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Through disease, witchcraft and war, missionary nurses follow call to serve


Visiting Nigerian Christian Hospital several decades ago, I felt I was on holy ground, because it was set apart, unlike any mission work of Churches of Christ in the 1960s.

Traveling there with my cousin, Henry, who had been there as a missionary, made it special. I also remember two nurses from there, Iris Hays and Nancy Petty, visiting in our home in Jerusalem in 1967 on their way home on furlough. Their stories captured our hearts. I remember my mother saying, “Someone needs to write a book on this.” Someone has!

“A Time to Heal: Missionary Nurses in Churches of Christ, Southeastern Nigeria (1953-1967)” by Martha E. Farrar Highfield. 2020. 367 pages.

“A Time to Heal: Missionary Nurses in Churches of Christ, Southeastern Nigeria (1953-1967)” by Martha E. Farrar Highfield. 2020. 367 pages.

Sulis Academic Press recently published “A Time to Heal: Missionary Nurses in Churches of Christ, Southeastern Nigeria (1953-1967)” by Martha E. Farrar Highfield, the daughter of the founding doctor of the hospital, Dr. Henry Farrar. Highfield is a professor emeritus of nursing at California State University/Northridge and serves on the Board of the International Health Care Foundation/African Christian Hospitals.

As a missionary kid in Nigeria from 1964 to 1967, she observed her dad and her mother, Grace Farrar (also a nurse), devote themselves to giving spiritual and physical hope to hundreds in a region where there was only one physician for every 35,000 to 50,000 people. Today the hospital is staffed and governed by Nigerians.

The book has 33 chapters, a timeline of the medical mission from 1942 to 2020, hand-drawn maps, pictures, and many insightful stories — with data from private collections, personal communications, correspondence, diaries, interviews and publications. The stories of failures and successes leave the reader with timeless lessons on faithfulness and endurance.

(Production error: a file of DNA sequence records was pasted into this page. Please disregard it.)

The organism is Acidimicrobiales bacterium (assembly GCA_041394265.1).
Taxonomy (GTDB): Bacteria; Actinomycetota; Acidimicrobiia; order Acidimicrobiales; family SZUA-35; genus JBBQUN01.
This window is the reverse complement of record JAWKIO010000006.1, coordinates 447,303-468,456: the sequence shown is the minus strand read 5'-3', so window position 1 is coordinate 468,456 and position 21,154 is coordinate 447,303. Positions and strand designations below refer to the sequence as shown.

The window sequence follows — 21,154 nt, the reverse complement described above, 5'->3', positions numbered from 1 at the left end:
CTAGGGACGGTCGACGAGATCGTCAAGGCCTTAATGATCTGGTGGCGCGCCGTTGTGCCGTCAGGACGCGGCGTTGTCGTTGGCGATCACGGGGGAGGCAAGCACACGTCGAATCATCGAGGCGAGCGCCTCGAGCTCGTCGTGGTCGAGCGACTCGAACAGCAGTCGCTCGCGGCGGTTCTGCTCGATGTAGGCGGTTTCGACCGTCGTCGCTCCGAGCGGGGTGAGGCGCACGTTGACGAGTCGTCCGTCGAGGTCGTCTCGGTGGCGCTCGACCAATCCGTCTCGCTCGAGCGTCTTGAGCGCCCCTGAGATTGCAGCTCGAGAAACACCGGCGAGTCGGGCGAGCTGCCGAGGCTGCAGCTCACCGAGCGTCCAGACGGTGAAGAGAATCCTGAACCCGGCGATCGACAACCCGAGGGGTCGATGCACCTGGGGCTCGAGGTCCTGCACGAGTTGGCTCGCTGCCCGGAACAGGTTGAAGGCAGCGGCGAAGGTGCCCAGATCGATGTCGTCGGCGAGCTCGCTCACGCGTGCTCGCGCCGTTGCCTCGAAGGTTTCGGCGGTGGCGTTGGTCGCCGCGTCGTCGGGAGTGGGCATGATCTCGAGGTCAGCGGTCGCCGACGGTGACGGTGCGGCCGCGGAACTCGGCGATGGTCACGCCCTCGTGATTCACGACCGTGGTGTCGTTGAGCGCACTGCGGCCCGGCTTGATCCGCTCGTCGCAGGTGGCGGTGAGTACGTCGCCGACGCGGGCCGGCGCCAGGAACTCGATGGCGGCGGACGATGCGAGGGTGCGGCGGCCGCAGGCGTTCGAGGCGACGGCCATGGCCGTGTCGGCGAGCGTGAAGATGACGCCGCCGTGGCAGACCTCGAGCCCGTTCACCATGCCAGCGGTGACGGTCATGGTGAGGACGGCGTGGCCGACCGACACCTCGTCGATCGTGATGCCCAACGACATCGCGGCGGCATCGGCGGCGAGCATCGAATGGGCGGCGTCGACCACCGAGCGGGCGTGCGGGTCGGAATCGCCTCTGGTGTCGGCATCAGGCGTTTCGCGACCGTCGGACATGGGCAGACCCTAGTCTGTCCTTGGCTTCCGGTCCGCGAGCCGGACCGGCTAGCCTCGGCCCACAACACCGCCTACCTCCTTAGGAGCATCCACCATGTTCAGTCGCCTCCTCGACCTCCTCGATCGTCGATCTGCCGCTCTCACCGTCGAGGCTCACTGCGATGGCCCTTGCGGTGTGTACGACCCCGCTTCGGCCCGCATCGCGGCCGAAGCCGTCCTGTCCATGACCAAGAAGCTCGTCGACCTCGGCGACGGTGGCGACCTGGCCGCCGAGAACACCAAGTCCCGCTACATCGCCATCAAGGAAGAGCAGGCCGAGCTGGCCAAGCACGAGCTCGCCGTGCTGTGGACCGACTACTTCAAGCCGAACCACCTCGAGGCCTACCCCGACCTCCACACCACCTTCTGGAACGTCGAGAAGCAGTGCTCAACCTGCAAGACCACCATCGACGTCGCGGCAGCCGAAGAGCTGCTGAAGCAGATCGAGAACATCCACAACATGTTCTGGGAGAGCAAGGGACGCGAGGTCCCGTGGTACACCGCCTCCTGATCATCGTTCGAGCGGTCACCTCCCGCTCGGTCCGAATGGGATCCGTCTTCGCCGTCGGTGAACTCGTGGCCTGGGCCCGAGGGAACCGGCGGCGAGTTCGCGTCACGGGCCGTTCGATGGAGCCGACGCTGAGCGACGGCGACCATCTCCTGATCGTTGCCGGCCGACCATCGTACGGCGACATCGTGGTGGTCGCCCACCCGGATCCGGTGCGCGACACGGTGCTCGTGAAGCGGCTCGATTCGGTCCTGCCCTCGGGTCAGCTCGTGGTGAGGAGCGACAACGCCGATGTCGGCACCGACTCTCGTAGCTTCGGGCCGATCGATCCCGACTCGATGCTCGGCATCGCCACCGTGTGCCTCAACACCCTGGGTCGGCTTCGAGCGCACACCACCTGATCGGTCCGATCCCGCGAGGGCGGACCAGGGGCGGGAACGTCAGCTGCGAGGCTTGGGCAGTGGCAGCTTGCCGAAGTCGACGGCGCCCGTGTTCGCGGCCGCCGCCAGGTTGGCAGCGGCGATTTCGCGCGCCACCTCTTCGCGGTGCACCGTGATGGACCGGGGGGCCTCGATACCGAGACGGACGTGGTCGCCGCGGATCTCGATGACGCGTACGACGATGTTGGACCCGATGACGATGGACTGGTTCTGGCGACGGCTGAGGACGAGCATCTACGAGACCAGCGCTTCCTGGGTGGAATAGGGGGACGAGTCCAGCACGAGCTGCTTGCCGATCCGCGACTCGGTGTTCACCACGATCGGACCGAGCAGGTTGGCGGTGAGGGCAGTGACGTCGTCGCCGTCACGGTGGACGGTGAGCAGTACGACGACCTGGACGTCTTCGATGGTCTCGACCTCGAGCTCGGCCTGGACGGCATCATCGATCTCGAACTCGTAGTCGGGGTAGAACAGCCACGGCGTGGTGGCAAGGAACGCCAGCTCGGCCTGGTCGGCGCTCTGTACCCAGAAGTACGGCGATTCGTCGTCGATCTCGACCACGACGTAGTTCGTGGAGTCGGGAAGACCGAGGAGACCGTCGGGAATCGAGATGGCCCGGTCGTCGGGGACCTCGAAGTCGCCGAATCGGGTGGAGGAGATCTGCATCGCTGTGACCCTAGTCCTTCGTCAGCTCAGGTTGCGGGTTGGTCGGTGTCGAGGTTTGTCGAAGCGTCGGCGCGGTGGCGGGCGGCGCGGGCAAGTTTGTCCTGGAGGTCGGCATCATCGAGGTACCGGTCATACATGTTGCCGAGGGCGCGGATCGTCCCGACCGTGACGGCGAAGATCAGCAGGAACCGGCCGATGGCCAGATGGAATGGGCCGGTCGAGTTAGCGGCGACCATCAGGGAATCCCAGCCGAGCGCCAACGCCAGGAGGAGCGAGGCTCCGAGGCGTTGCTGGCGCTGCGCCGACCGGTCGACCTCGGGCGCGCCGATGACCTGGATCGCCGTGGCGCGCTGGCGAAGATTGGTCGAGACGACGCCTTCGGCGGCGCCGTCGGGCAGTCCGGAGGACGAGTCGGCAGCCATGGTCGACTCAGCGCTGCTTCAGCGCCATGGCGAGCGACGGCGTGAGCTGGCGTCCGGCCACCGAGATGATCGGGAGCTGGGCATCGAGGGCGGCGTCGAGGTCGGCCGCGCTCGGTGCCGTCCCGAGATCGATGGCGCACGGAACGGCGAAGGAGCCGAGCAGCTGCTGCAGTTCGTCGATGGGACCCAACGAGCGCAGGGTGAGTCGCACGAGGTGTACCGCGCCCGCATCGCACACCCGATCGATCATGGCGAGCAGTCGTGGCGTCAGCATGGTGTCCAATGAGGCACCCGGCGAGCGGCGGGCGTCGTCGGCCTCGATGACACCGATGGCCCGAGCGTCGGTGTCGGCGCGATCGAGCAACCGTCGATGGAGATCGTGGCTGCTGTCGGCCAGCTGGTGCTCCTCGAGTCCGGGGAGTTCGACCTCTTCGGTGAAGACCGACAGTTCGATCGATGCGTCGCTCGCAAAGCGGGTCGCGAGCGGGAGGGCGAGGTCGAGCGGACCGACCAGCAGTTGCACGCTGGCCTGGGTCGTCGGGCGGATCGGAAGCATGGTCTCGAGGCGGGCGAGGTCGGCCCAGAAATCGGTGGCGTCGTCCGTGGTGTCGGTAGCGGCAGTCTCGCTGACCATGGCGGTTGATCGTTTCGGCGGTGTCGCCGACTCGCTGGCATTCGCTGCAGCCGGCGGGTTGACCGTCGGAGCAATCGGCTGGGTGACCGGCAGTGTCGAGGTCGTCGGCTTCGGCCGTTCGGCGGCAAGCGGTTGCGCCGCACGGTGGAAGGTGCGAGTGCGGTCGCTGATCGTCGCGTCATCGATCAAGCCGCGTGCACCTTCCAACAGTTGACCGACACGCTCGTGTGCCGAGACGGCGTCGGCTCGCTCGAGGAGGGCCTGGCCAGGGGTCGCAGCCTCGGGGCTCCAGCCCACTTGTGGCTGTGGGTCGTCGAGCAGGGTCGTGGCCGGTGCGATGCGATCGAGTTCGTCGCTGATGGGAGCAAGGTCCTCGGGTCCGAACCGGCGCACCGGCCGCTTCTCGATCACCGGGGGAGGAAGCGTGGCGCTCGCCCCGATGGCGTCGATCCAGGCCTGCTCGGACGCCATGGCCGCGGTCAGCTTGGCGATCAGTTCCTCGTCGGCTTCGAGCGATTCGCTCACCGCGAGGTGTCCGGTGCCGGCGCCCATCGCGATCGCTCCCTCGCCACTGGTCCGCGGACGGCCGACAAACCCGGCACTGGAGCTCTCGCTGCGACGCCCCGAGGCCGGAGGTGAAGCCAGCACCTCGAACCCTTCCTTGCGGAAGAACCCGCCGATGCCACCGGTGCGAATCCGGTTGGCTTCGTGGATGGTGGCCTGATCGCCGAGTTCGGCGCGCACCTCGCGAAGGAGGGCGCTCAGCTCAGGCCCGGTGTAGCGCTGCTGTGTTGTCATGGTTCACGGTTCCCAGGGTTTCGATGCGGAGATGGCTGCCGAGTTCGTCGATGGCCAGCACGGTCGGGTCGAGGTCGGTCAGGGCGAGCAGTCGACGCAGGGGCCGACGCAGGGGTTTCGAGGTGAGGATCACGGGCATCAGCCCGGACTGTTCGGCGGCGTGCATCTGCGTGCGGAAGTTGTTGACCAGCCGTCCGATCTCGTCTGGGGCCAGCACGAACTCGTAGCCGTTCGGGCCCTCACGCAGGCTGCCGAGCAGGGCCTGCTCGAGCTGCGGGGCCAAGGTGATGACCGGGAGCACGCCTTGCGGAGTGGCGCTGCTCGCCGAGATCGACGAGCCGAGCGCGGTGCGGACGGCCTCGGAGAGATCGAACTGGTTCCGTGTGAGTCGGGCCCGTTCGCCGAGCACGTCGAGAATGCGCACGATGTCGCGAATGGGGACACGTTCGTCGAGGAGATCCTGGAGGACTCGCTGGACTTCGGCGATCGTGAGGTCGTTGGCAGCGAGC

The narratives of these nurses — Glenna Peden, Mary Kelton, Grace Farrar, Iris Hays and Nancy Petty — document their challenges, heroic commitments to God’s mission, care for people, humorous experience working cross-culturally and real-life issues in the face of an Asian flu, a measles epidemic or exhausting work.

Nigerian Christian Hospital, Nlagu, Road, Aba, Nigeria

Their small clinic would triage 180 to 250 people a day. The book shares stories of persistence as they treat people at their back door, equip local nurses and travel to serve 19 villages. They open a clinic and brave multiple challenges to establish a hospital. Their experiences highlight the faithfulness of God.

Highfield has gifted us with a priceless missiological legacy, capturing the difference a few faithful disciples of Christ can make when they follow their calling into an unknown world, through difficult team dynamics, inadequate support, tropical diseases, witchcraft, home sickness, attacks from Christians back home, government dysfunctions and wars.

You will want to read how “their only obligation was to do what they could,” as Highfield writes, and how “intentional health care saved evangelism.”

EVERTT W. HUFFARD is a professor emeritus of leadership and missions at Harding School of Theology in Memphis, Tenn. He serves as facilitator for church equipping for Mission Resource Network. He and his wife, Ileene, worship with the Millington Church of Christ in Tennessee.

Filed under: Africa book review Evangelism mission missionary Nigeria Reviews

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